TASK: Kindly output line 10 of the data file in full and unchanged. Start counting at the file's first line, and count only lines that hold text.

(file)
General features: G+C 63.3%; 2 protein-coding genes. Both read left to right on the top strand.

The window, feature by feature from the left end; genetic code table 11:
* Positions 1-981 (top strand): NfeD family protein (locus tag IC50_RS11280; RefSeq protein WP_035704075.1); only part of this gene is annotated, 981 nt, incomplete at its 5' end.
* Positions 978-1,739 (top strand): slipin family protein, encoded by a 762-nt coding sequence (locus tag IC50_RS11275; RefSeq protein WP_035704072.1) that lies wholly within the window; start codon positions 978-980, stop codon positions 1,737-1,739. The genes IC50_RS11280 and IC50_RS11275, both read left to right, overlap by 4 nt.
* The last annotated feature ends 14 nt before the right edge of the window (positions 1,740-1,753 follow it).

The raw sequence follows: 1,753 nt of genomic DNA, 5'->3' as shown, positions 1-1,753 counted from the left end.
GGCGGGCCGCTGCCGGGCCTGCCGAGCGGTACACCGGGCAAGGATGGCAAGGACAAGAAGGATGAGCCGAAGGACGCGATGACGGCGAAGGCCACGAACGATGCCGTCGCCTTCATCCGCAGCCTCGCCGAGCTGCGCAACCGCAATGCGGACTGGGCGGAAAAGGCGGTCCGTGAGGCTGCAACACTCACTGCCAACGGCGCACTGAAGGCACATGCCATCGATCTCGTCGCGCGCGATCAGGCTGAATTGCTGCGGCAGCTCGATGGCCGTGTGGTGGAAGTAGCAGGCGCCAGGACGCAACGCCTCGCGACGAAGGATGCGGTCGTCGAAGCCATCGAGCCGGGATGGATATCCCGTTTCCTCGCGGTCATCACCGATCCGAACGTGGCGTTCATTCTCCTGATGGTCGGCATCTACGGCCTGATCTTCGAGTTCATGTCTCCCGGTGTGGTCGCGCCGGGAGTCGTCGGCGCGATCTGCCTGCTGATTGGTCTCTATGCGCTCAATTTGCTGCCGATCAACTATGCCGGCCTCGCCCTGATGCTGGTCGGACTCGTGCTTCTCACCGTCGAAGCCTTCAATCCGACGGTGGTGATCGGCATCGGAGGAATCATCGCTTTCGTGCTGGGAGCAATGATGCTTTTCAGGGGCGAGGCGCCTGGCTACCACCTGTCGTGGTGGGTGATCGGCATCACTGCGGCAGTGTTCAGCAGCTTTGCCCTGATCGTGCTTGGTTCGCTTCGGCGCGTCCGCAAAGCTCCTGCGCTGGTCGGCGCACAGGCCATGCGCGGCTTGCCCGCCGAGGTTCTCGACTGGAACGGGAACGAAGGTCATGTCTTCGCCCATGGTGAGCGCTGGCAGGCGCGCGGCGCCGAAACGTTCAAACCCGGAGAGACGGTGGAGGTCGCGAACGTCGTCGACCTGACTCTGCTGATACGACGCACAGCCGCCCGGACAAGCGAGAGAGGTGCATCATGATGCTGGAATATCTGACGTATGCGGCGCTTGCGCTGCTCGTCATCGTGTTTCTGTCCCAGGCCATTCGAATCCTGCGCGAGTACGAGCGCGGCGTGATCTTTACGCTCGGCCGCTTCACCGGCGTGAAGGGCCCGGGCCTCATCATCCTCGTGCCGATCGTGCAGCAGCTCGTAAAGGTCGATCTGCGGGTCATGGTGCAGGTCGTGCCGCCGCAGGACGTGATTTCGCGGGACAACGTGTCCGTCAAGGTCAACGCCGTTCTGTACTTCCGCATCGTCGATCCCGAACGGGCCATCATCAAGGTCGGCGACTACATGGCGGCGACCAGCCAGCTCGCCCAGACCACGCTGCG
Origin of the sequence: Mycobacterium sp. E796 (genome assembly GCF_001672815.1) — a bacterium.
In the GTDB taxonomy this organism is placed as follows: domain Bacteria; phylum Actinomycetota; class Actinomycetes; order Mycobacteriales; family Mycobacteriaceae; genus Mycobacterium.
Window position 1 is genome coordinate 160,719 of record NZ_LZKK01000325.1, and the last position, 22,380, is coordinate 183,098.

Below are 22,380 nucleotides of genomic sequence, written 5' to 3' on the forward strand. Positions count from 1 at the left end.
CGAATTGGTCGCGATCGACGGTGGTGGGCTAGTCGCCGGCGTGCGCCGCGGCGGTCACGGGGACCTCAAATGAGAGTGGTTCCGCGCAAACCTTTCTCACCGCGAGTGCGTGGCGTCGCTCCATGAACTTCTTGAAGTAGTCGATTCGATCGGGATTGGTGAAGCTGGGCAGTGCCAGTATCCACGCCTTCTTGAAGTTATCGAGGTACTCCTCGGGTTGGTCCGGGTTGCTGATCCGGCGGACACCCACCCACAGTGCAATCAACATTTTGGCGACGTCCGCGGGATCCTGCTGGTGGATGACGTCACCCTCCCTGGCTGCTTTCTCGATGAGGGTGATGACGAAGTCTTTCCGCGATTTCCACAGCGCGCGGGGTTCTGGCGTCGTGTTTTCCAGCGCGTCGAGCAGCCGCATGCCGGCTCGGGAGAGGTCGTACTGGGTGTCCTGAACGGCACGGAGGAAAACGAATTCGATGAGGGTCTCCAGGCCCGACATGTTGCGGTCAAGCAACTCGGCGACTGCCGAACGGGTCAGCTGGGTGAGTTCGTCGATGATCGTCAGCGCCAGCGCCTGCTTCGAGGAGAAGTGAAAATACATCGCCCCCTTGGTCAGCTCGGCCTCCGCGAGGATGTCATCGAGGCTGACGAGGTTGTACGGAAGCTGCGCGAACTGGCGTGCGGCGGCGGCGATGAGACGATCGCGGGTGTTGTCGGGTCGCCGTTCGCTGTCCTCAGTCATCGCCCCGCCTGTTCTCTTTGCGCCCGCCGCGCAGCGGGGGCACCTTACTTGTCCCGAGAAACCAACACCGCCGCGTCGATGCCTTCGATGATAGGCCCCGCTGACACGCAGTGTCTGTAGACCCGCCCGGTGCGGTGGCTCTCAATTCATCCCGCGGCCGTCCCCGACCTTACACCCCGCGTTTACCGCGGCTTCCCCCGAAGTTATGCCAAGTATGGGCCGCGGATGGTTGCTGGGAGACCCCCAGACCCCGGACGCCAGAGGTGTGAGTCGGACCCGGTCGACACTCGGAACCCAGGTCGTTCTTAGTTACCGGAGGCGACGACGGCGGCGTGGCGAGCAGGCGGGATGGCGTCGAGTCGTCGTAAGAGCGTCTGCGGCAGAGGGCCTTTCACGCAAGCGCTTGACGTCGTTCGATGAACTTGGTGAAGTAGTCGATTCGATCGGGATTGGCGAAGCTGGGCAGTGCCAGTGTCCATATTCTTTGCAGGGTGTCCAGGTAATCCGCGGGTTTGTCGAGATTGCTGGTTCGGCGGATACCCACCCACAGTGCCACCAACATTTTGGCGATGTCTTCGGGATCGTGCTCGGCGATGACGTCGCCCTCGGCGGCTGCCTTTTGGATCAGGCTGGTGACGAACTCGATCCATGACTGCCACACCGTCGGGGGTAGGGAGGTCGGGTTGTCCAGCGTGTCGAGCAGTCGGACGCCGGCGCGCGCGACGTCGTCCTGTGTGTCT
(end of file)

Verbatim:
Window position 1 is genome coordinate 160,719 of record NZ_LZKK01000325.1, and the last position, 22,380, is coordinate 183,098.